Nearly all the players stayed near their starting positions on the smaller fields. This put an end to my plan to run forward, hide and wait in ambush (I had a red dot and wanted to snipe unsuspecting players). Because of this, I could run halfway up the field and take cover without getting hit.
Most players will duck and hide behind their bunkers for several seconds if a paintball comes close to hitting them. At first I would always wait for them to pop up so I could shoot again and this did work pretty well. Later I realized that since people spent so much time with their heads below a bunker it was often possible to move forward without being seen.
Players will shoot at a bobbing head all day. Sitting behind a bunker and peeking out at irregular intervals and firing a few snap shots will cause the op-force to park behind their bunkers and expend hundreds of rounds. They will not attempt a bunkering maneuver as long as they see return fire coming their way (even if it is only one hurried shot every five seconds or so).
No one watches the tapeline except for the players actually positioned on it. If the players guarding the tapeline are eliminated it is often possible to walk (do a crouching run just to be safe though) right up the side and eliminate the entire team before they observe that someone is shooting at them.
Red dot sights are great for close up firefights if used correctly. Keep both eyes open, one eye looking though the sight and the gun shouldered at all times. It takes about half a second to swing the sight picture towards a mask and touch off a shot. The result is usually a near miss that sends the mask ducking for cover. Keep the sight right where the head used to be for a moment. If it pops back up it will be covered with paint in a second. If it does not reappear, then dash to the flank and bunker the helpless player who will likely be hugging the bunker instead of watching the flanks.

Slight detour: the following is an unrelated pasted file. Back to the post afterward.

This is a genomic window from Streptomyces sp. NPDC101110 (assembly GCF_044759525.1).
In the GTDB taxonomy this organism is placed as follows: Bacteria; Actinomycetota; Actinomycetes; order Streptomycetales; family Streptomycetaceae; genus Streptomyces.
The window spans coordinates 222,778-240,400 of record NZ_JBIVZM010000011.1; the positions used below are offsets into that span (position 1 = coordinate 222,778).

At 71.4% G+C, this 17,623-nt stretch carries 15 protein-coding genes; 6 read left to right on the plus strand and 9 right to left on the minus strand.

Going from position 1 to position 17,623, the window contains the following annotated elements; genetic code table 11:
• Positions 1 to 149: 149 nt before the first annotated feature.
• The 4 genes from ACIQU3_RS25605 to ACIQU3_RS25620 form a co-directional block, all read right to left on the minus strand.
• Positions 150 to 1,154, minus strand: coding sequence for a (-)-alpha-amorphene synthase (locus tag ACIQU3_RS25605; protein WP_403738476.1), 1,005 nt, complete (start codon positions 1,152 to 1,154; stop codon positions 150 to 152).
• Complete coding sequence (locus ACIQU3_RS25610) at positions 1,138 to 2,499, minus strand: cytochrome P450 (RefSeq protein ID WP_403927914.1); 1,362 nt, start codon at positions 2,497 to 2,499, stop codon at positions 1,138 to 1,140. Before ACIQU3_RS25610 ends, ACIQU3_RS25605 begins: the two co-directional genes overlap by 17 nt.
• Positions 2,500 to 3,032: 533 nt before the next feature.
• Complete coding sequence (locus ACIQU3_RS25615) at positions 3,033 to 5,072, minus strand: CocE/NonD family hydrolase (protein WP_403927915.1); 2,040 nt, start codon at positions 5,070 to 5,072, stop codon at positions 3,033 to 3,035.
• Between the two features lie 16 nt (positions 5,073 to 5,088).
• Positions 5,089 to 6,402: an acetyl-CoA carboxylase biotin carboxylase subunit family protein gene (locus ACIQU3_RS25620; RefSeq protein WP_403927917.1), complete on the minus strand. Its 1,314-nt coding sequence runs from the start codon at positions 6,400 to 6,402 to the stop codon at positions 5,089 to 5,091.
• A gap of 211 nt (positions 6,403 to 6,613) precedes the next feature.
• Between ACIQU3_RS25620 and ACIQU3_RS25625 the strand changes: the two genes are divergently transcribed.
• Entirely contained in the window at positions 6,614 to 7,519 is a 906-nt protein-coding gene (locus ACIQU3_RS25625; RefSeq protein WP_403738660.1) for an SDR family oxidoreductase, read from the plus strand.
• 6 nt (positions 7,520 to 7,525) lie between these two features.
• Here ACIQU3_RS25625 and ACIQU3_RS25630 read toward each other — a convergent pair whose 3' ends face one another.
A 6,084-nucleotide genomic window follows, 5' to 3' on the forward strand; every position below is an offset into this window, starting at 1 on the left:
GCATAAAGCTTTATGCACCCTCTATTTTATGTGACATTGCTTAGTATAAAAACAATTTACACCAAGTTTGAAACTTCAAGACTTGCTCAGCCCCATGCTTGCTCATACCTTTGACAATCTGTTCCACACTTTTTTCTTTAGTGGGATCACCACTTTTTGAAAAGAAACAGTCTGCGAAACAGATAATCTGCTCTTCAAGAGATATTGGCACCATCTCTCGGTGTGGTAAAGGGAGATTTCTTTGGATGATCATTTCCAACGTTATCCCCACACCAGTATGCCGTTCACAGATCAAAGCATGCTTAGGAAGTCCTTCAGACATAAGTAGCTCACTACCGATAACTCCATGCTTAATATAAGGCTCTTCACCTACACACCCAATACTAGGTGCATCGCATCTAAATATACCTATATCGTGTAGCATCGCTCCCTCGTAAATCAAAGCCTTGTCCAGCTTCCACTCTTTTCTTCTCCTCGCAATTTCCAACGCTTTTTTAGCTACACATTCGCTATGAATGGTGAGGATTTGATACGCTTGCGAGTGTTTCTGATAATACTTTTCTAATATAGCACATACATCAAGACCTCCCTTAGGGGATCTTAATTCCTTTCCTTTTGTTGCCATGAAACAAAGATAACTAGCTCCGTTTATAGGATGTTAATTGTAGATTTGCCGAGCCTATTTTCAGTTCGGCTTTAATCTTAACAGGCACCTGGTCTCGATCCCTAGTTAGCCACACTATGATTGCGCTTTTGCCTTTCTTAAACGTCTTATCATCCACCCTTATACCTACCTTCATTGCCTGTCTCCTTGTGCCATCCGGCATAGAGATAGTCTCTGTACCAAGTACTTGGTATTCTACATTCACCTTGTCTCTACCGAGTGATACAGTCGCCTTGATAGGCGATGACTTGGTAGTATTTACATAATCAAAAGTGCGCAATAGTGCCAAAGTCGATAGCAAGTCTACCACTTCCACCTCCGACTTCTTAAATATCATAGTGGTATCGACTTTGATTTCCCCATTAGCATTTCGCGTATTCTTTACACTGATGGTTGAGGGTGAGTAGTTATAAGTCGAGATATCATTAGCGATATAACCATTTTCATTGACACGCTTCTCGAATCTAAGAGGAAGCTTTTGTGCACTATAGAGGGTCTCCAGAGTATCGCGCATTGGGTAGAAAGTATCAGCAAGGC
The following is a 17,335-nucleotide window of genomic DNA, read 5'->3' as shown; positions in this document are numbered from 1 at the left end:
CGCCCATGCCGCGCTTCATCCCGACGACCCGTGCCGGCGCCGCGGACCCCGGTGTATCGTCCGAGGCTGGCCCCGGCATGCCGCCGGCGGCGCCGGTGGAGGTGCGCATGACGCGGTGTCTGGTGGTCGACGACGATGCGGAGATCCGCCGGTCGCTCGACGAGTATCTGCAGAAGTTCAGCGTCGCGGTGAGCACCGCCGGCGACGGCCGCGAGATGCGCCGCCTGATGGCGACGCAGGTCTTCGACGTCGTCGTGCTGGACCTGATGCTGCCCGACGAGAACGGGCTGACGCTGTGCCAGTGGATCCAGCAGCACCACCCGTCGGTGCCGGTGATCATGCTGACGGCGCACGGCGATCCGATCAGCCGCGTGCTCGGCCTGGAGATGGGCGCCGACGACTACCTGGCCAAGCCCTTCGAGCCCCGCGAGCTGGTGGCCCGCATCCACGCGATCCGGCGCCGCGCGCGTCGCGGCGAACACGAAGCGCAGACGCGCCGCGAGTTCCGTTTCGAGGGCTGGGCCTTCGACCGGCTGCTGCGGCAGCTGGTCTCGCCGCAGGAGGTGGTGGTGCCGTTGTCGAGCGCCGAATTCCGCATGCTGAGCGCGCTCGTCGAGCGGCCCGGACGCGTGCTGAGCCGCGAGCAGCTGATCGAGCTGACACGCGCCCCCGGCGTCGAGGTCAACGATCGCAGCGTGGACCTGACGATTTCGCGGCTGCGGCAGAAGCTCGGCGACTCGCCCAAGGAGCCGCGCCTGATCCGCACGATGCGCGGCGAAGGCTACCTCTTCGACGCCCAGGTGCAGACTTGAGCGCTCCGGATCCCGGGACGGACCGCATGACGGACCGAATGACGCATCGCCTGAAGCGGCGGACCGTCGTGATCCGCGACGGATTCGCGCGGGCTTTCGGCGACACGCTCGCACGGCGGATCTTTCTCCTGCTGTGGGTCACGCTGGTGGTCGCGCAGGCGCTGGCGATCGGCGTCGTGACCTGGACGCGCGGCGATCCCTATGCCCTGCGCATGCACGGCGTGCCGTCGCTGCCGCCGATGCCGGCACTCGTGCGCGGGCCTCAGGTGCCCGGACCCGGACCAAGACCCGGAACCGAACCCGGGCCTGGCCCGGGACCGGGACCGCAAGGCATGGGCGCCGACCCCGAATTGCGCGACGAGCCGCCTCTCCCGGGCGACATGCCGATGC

The personal observations listed above make me agree with Argelmcgee that the dagger position is highly effective against the passive strategy employed by most walk-on players. I had not gone to the field with the intention of playing the dagger position. It just turned out that the above tactics worked very well and they are similar to the dagger tactics described by Specops. It is necessary, though, to remember that when you are playing without a regular team, you have to provide your own cover fire as it is not possible to rely on others to do so. It does not take much paint to suppress others. I am using a 98 custom with a 50round hopper and it is usually enough to get me through a game even if I am playing center field. I just use a red dot so I can aim faster and with better accuracy than most players. Once the op-force realizes that I am likely to hit them within half a dozen shots, they start tucking in so tight to their bunkers that they cannot see more than 2 inches forward.
To summarize one of my favorite strategies for walk-ons:
Dash forward as fast as possible whether it be up the flank or up the center and dive into cover as soon as the op-force starts shooting. Sit back a few feet from the cover (as opposed to hugging it) and locate the opponents blocking the advance. Keep peeking out from cover and exchanging snap shots until the opponent(s) ducks unless incoming fire is so intense that fighting or relocating is impossible (in which case, be content with making them waste their paint). As soon as the opponent is hiding dash forward and to the flank. Proceed from here on to eliminate the other team one by one with side shots.
This dagger-like strategy is unbelievably effective against the more timid players. I once advanced about thirty feet through the open straight towards three opponents and they never saw me coming (I did have some supporting fire that time though).
This post has been edited by Woodbender: 22 January 2008 - 10:14 PM